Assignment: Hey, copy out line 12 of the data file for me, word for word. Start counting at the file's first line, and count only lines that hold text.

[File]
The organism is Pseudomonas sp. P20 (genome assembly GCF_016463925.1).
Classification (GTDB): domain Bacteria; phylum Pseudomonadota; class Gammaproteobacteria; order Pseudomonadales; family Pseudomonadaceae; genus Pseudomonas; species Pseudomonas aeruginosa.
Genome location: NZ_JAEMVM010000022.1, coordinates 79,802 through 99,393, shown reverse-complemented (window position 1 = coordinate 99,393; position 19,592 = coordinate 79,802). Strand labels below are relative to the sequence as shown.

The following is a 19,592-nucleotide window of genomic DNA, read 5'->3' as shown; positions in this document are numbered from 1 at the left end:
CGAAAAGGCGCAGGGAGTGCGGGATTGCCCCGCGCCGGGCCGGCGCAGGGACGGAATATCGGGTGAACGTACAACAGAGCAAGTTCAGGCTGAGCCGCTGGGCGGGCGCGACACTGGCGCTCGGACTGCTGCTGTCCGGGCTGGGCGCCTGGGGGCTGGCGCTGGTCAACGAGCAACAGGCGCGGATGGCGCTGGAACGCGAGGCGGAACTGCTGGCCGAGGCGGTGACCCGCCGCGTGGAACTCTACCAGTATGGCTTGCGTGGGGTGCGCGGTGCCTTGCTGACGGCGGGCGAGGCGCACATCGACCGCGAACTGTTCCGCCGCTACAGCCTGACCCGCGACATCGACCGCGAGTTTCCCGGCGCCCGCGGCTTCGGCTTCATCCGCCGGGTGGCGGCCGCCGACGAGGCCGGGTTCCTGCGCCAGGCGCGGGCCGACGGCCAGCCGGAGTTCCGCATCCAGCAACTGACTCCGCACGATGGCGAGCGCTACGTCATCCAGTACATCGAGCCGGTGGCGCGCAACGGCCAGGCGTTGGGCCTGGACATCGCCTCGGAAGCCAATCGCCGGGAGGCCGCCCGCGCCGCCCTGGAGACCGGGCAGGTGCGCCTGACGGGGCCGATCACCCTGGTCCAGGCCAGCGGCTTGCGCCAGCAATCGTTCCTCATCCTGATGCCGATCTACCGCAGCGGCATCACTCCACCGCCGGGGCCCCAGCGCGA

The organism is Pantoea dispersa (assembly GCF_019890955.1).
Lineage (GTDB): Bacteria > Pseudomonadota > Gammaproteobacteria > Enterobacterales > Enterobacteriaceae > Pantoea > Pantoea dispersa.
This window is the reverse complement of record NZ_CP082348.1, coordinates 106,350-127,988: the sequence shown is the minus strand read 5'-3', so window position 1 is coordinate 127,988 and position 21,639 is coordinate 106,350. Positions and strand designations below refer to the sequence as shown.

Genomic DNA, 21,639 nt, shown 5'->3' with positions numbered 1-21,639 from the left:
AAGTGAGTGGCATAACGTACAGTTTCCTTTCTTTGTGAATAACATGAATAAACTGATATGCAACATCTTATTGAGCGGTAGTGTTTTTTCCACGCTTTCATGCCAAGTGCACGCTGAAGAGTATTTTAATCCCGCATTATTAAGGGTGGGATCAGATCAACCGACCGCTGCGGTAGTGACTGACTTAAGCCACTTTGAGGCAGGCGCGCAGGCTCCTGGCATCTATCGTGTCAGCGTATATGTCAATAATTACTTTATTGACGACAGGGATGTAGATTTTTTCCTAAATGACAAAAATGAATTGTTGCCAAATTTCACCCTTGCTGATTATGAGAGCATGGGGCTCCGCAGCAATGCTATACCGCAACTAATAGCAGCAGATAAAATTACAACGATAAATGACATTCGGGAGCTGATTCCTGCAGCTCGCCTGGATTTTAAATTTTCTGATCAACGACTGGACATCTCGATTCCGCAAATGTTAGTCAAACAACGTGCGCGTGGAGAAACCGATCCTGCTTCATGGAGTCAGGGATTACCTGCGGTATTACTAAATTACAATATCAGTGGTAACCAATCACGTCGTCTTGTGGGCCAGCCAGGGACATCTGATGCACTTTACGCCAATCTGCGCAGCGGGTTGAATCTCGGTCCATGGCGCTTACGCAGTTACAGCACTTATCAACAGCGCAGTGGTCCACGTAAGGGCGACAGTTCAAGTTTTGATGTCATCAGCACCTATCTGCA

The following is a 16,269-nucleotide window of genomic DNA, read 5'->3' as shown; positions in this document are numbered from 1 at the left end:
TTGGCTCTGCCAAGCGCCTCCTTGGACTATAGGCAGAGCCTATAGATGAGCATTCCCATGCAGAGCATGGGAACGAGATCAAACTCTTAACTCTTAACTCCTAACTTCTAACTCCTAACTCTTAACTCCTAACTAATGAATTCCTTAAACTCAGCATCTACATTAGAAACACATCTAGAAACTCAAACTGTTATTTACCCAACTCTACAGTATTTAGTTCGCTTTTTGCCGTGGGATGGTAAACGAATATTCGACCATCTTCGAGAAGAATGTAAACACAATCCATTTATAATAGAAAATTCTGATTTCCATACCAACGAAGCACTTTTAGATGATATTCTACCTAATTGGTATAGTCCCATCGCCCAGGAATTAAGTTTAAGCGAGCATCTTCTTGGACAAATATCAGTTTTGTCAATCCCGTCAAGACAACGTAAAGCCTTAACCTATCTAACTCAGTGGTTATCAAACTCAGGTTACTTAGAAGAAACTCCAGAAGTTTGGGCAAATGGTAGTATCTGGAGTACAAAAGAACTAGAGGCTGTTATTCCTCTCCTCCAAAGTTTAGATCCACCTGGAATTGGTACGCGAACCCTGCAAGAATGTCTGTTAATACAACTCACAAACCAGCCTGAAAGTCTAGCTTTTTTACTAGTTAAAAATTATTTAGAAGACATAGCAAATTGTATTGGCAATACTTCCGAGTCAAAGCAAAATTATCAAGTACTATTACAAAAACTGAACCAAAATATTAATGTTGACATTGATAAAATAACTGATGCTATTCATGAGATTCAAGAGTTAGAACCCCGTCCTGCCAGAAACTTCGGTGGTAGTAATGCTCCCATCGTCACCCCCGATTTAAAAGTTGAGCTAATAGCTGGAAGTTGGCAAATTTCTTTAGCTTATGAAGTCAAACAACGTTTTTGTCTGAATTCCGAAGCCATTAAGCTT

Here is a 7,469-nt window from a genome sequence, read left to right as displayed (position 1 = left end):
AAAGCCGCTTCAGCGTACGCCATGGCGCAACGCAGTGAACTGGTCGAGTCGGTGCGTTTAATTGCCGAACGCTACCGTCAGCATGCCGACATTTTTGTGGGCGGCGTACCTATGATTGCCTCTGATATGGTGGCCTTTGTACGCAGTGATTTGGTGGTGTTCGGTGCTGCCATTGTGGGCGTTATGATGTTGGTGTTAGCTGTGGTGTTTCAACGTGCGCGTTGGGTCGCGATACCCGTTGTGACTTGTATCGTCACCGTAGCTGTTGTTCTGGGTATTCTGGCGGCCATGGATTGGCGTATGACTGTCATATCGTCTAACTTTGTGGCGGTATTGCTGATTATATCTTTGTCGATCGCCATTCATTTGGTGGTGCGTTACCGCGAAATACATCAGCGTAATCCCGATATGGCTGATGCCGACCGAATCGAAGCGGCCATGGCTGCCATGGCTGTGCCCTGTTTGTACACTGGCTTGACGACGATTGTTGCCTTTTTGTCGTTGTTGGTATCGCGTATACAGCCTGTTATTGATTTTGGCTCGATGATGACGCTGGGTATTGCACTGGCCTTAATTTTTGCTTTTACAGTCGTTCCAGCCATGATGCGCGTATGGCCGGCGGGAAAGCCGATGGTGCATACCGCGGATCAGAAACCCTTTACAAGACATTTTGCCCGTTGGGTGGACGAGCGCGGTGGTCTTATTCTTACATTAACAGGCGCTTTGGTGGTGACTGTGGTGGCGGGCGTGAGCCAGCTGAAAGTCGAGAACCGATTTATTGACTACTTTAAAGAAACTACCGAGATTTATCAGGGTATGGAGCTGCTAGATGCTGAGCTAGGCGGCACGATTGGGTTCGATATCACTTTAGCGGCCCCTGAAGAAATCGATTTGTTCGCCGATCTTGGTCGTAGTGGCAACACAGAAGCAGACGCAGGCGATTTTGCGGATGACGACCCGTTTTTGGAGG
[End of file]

TTGGCTCTGCCAAGCGCCTCCTTGGACTATAGGCAGAGCCTATAGATGAGCATTCCCATGCAGAGCATGGGAACGAGATCAAACTCTTAACTCTTAACTCCTAACTTCTAACTCCTAACTCTTAACTCCTAACTAATGAATTCCTTAAACTCAGCATCTACATTAGAAACACATCTAGAAACTCAAACTGTTATTTACCCAACTCTACAGTATTTAGTTCGCTTTTTGCCGTGGGATGGTAAACGAATATTCGACCATCTTCGAGAAGAATGTAAACACAATCCATTTATAATAGAAAATTCTGATTTCCATACCAACGAAGCACTTTTAGATGATATTCTACCTAATTGGTATAGTCCCATCGCCCAGGAATTAAGTTTAAGCGAGCATCTTCTTGGACAAATATCAGTTTTGTCAATCCCGTCAAGACAACGTAAAGCCTTAACCTATCTAACTCAGTGGTTATCAAACTCAGGTTACTTAGAAGAAACTCCAGAAGTTTGGGCAAATGGTAGTATCTGGAGTACAAAAGAACTAGAGGCTGTTATTCCTCTCCTCCAAAGTTTAGATCCACCTGGAATTGGTACGCGAACCCTGCAAGAATGTCTGTTAATACAACTCACAAACCAGCCTGAAAGTCTAGCTTTTTTACTAGTTAAAAATTATTTAGAAGACATAGCAAATTGTATTGGCAATACTTCCGAGTCAAAGCAAAATTATCAAGTACTATTACAAAAACTGAACCAAAATATTAATGTTGACATTGATAAAATAACTGATGCTATTCATGAGATTCAAGAGTTAGAACCCCGTCCTGCCAGAAACTTCGGTGGTAGTAATGCTCCCATCGTCACCCCCGATTTAAAAGTTGAGCTAATAGCTGGAAGTTGGCAAATTTCTTTAGCTTATGAAGTCAAACAACGTTTTTGTCTGAATTCCGAAGCCATTAAGCTT